‘Fun’ research on historic ads about flying saucers, UFOs remains relevant

Pennsylvania State University

A look at history often provides some context for the present and might even inform the future, so it’s not surprising two Penn State faculty members’ review of Cold War-era print and television advertisements about flying saucers and UFOs prompted some themes – and one overarching business reality – that informs television and internet ads these days.

Plus, the research was simply “fun,” according to Matt McAllister, a professor of film production and media studies, who collaborated with Greg Eghigian, a professor of history. Their results, after reviewing more than 150 print and television ads from 1947 to 1989, were published in Advertising & Society Quarterly.

“Once you start looking for the ads, you really notice them – they pop out,” McAllister said.

Along with TV ads, McAllister and Eghigian reviewed print ads in databases from the Chicago Tribune and The New York Times over 40-plus years. The ads were analyzed for symbolic function and the characteristics flying saucers/UFOs played in advertising. Ads with similar functions were noted and those functions were then collated with each advertisement’s year of circulation and with developments both in the advertising industry and ufology, or the study of UFOs.

McAllister said his background in advertising history complemented Eghigian’s knowledge of Cold War events and UFO cultural meaning.

“It was a great collaboration between two different academic perspectives,” said McAllister.

Six themes emerged. They were:

  • Modern fashion and design, with circular aesthetics used to evoke modern styles.
  • Technological progress and utopias, meant to associate ads and products with advancements.
  • Little green men as consumers, with ads featuring futuristic customers or even brand ambassadors.
  • Alarming language and images in ads for flying saucer media, most commonly books about aliens visiting Earth that played on paranoia and became especially prevalent during the Cold War period.
  • Using flying saucers for publicity stunts and camouflaged advertising forms, with saucer-shaped flyers dropped from the sky to ads that looked like flying-saucer news stories.
  • UFOs representing consumer awe and transcendence, an approach that became more prominent in the 1980s and portrayed massive alien craft that mimicked portrayals in films like “Close Encounters of the Third Kind.”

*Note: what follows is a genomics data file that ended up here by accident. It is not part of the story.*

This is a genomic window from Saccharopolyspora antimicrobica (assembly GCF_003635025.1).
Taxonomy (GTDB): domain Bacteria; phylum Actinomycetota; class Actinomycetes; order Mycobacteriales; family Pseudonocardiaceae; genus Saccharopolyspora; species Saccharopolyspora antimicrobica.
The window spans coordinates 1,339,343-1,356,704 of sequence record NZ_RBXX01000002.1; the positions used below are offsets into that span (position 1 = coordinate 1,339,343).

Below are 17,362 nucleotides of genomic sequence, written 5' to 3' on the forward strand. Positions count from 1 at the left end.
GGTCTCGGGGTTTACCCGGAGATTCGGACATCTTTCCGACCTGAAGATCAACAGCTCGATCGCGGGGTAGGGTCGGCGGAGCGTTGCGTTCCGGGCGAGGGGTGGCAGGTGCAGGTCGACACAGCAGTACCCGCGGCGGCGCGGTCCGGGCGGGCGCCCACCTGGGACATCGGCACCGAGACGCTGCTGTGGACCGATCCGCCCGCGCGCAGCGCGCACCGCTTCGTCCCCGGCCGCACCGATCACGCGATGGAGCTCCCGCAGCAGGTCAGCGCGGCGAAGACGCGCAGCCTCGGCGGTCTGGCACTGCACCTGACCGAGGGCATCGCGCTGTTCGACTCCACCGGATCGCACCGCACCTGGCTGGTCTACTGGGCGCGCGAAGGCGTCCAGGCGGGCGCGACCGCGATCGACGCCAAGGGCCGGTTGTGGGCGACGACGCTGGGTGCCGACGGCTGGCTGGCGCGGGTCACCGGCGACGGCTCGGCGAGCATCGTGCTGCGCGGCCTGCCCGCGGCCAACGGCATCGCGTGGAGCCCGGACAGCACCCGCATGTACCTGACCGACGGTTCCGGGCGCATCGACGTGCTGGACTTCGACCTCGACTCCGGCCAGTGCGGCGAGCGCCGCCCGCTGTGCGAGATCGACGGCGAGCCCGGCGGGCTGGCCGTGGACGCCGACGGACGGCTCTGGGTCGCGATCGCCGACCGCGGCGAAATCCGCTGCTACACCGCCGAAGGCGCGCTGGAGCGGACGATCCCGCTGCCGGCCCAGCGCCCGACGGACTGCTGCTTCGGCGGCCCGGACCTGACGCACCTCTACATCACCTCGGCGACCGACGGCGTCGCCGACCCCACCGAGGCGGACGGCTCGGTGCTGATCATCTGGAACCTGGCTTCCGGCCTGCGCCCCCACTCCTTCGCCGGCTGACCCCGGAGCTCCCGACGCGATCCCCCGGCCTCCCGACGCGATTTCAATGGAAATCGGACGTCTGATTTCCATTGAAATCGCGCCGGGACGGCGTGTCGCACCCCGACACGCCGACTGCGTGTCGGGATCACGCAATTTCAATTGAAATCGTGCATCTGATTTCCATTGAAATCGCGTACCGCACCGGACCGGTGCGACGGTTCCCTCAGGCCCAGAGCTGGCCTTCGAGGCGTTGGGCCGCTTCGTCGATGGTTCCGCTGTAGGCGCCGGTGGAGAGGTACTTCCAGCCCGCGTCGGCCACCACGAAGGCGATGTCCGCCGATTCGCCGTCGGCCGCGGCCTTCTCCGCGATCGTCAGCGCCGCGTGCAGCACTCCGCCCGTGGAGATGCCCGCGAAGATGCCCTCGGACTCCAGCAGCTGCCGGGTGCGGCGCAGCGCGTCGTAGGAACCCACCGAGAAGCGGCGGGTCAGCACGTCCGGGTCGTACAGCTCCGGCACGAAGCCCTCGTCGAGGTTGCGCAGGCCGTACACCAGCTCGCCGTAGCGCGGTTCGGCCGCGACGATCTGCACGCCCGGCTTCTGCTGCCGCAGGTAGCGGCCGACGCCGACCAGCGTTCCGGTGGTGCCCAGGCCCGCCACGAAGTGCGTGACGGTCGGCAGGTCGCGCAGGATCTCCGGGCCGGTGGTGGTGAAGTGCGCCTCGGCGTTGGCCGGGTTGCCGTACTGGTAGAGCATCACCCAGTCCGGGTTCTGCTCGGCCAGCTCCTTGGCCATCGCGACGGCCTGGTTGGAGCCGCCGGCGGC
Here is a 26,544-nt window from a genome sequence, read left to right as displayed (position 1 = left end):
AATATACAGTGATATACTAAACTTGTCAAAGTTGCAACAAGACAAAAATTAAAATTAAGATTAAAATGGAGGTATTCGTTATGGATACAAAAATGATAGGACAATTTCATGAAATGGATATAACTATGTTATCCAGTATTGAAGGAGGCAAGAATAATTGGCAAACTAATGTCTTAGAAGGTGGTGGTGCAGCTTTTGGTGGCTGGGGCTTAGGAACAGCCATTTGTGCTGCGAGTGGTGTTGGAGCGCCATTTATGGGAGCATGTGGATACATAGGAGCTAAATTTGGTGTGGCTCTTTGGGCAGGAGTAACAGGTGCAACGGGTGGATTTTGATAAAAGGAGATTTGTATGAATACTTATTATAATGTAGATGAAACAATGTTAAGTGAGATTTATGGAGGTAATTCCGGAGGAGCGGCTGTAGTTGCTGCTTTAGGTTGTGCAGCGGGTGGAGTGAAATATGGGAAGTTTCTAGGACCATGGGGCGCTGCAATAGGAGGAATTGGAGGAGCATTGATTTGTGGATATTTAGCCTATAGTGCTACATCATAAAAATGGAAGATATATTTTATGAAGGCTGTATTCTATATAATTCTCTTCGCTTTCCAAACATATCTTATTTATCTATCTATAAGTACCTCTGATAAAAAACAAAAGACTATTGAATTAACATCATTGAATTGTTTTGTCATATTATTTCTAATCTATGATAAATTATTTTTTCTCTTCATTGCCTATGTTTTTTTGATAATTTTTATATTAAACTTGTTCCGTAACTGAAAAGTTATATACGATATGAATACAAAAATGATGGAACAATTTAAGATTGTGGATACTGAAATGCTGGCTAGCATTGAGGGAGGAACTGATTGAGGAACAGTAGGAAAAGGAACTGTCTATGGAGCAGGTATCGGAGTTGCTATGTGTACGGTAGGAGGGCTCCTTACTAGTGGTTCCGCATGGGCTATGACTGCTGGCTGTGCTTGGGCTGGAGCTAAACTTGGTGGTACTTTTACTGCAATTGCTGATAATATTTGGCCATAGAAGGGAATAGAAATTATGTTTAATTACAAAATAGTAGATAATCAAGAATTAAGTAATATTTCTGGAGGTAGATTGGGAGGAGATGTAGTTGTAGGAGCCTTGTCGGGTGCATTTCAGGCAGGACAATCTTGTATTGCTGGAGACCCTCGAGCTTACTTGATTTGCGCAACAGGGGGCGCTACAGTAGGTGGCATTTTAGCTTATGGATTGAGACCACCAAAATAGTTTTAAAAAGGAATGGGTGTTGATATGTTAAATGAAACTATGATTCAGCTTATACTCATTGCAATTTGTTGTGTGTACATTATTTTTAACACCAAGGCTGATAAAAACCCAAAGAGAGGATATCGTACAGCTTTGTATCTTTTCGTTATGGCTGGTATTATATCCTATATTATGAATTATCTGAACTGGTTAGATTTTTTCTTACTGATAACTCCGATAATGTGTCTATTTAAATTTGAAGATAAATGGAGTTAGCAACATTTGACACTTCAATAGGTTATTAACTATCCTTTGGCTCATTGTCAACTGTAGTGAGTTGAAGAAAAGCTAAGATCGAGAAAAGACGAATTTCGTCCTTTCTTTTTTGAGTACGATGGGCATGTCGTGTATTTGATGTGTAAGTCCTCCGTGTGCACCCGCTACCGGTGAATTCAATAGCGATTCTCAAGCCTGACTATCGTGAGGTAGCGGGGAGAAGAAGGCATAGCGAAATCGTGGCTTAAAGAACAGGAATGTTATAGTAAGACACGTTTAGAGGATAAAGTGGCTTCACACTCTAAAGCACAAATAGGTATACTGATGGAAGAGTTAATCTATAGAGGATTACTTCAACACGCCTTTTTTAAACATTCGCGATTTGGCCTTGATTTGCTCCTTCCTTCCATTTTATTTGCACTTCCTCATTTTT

The thematic analysis and grouping of findings into theme areas challenged the researchers’ creativity, and one bit of success always seemed to lead to another as discussion and findings led to further insights. Plus, the post-World War II era, when technology became more ubiquitous and the space race captured the attention of the public across the world, provided necessary context to the flying saucer and UFO ads.

“I think it’s been largely forgotten just how much mainstream media attention was paid to flying saucers, UFOs and the prospect of alien visitors,” Eghigian said. “Especially in the ’50s, ’60s and ’70s, they were big news – a regular feature of newspapers, radio and TV.”

As both experts stretched themselves a bit during the collaboration, they learned things, were surprised by others and, ultimately, found a connection with the advertising industry these days.

“What shocked me the most was we saw all the garish ads for UFO books in The New York Times, which is often academic or staid,” McAllister said. “To see page after page of carnival barker-type things was jarring and unexpected, but it was post World War II, so there’s a lot going on with the space race, technological advancement and competition not only between the United States and Soviet Union but print and televised advertising.”

McAllister said those ads were likely influenced by pressure print outlets felt from TV, which was gobbling up advertising dollars at the time – clearly a threat to the newspapers’ bottom line.

“It’s not unlike the competition between television and the internet now,” McAllister said. “You often see these advertising-related historical shifts. Plus, things like dealing with change and stunt marketing remain an important part of advertising, just as they were with flying saucers and UFOs.”

While ads with flying saucers and UFOs may use them differently than in the past, desired messages and reactions from those who place the ads have not changed. Emotion and sensation continue to motivate purchases, and advertisers consistently seek to share messages about quality and technology. Plus, the appetite of consumers for big events has never waned.

Still, McAllister said, the business of ads remains an enduring aspect of the relationship between advertising mediums. In the 40 years of content for the research, there was an ongoing conflict between newspapers and TV, prompting changes to the kind of advertisements newspapers accepted. Although not specifically part of their analysis, he said TV has been on the other side of that relationship in recent years with the growth of the internet and advertisers moving there to find bigger audiences.

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